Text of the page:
OBJECT. “ True," may some say, “ possibly the work of God might be more pleasing and satisfactory to us than the work of the Devil, if we could work it. But, to what end is it, that God requires from us to work ? to what purpose doth he command us? Doth not he himself know, that we have no power? Doth not he himself say, that we are dead in trespasses and sins ? Is it rational, is it just, to bid a dead man work? or, doth it become that God, who would be thought by us to be infinitely gracious and merciful, to mock and deride human misery, when he commands those things from us which he knows to be impossible? Had he bid us blend light and darkness together, or bend the axle-tree of the world till both poles met; had he bid us fling the stars out of their orbs, or with our hands stop the sun in the midst of his course; all these great impossibilities are as easily achieved, as by our own power to work any part of divine and acceptable obedience without gracious assistance from God. We can as soon glorify, as sanctify ourselves. What should we then do, but only sit still and expect, till efficacious grace should move and act us, and we not able to gainsay and resist it ? till God so draw us, as that we must run; and so call us, as that we must answer? Till then, our obedience is an impossibility, and all our attempts are vain and fruitless.”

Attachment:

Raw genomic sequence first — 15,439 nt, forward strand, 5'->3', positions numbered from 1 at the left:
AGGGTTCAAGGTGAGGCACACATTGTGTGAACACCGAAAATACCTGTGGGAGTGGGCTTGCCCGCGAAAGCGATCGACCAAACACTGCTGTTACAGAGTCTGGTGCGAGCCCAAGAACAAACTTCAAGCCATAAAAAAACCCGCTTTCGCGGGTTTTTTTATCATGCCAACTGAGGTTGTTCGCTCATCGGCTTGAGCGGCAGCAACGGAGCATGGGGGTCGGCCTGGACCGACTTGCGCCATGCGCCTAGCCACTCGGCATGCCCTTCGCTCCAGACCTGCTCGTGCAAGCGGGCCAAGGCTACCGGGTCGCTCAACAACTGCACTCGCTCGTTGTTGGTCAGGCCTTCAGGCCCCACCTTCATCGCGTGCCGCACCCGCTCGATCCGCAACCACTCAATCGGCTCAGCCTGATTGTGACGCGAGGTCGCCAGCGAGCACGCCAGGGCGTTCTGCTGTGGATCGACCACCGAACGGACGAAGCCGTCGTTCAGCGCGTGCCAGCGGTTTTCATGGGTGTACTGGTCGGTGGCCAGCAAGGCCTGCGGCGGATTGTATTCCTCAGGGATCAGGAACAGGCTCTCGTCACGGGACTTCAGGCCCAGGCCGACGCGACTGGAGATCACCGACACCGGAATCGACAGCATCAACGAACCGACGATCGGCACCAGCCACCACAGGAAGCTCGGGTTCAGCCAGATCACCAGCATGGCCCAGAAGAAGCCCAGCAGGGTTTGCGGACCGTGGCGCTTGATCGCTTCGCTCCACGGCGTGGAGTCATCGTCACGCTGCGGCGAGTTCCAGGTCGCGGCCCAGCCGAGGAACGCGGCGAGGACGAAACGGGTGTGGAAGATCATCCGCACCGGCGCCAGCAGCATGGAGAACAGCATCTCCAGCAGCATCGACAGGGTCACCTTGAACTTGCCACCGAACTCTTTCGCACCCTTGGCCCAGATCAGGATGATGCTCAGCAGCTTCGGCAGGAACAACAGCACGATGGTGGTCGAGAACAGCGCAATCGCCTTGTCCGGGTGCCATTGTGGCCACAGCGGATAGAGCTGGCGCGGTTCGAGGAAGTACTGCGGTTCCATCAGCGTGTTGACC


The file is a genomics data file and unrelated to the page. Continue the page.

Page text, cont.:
This now is a slothful sinner's pretence, why he will not work : and no doubt but that too often it doth flash into the thoughts of most men; whereby their hearts are discouraged and their hands weakened, in the service of God.

Answ. In answering this, I shall not enter into that great debate of the power of nature to do what is good and acceptable to God: but proceed in a plain way, and accommodated to practice; and that, which will be most convictive to the conscience.

First. Men will not plead thus in matters of far less concernment, than the salvation of their souls.